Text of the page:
Guy Clark’s live album Songs and Stories has an easy charm about it, breathtakingly simple and refreshingly rustic. Recorded at Nashville’s Belcourt Theater, Songs and Stories is storytelling at its best, nostalgic and poignant without ever becoming maudlin. Tenderly crafted and poetic, Clark’s songs are descriptive of an era just beyond the reach of our modern collective consciousness, a time when homegrown tomatoes and freeway driving were enough to set your soul free.
Clark starts his set by telling a story in his familiar, down-home drawl. “If I Needed You” follows, understated but firm. Unmistakably Texan in every phrase both melodic and syntactical, Clark is a raconteur par excellence, especially in numbers like “The Cape”, a tale of a dreamer learning to fly. Reminiscent of contemporary short fiction in its childhood-haunts-adult-life theme, this track highlights Clark’s incredible ability to truly speak to his listeners. You might even feel like Clark is an old friend, telling you his story by the fireside in your living room. He goes on to introduce his stagemates, a trend he follows throughout the album, sharing the spotlight with his fellow artists, all talented and creative. “Darwettia’s Mandolin” is another stellar slice of storytime, a Wild West tale of a musical tradition – much like Clark’s own musical tradition.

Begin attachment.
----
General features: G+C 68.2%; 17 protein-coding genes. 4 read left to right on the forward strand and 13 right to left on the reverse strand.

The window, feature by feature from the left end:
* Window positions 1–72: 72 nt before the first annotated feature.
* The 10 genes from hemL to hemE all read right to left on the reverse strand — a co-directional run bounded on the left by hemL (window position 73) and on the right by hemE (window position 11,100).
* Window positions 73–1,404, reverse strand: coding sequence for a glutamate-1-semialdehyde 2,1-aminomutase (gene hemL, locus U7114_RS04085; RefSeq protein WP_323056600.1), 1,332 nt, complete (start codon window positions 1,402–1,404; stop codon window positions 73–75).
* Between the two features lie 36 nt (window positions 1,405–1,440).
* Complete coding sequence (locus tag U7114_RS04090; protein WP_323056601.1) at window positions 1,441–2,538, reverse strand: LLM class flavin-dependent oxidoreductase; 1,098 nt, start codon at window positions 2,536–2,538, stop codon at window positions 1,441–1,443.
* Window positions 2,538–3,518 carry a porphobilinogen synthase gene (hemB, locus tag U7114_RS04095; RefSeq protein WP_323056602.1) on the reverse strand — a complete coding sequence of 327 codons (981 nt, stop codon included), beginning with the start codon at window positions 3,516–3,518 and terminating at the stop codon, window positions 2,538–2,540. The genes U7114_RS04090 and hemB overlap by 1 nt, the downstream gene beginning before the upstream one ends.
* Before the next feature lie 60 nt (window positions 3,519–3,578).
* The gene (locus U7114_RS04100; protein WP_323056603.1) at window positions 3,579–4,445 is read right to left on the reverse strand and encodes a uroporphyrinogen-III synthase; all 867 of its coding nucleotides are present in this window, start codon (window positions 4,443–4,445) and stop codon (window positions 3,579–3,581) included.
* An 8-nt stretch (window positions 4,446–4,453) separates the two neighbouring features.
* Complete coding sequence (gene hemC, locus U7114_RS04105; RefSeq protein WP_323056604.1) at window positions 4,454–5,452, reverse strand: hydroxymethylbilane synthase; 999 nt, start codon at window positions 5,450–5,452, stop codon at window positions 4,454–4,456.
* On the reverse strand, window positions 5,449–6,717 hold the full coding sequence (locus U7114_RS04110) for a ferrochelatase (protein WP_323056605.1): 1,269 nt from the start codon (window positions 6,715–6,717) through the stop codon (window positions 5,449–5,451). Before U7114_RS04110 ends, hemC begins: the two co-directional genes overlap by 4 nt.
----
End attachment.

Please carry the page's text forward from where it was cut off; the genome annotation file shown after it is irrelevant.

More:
So what makes Guy Clark different from other country singers from the South?
There’s something intangible about him – some of it because of his weathered, true voice. Some is certainly because of his flying fingers and his amazing command over his guitar. Perhaps it’s his choice of backup singers and instrumentalists – all fantastic in their own right.
One could argue, however, that it’s none of these things – or even all of them. Clark sets himself apart from other artists by transcending generalizations and categorizations that fans and critics alike may apply to him.
Honest, raw and capable of reaching straight through you, Songs and Stories will speak to you, whether you want it to or not.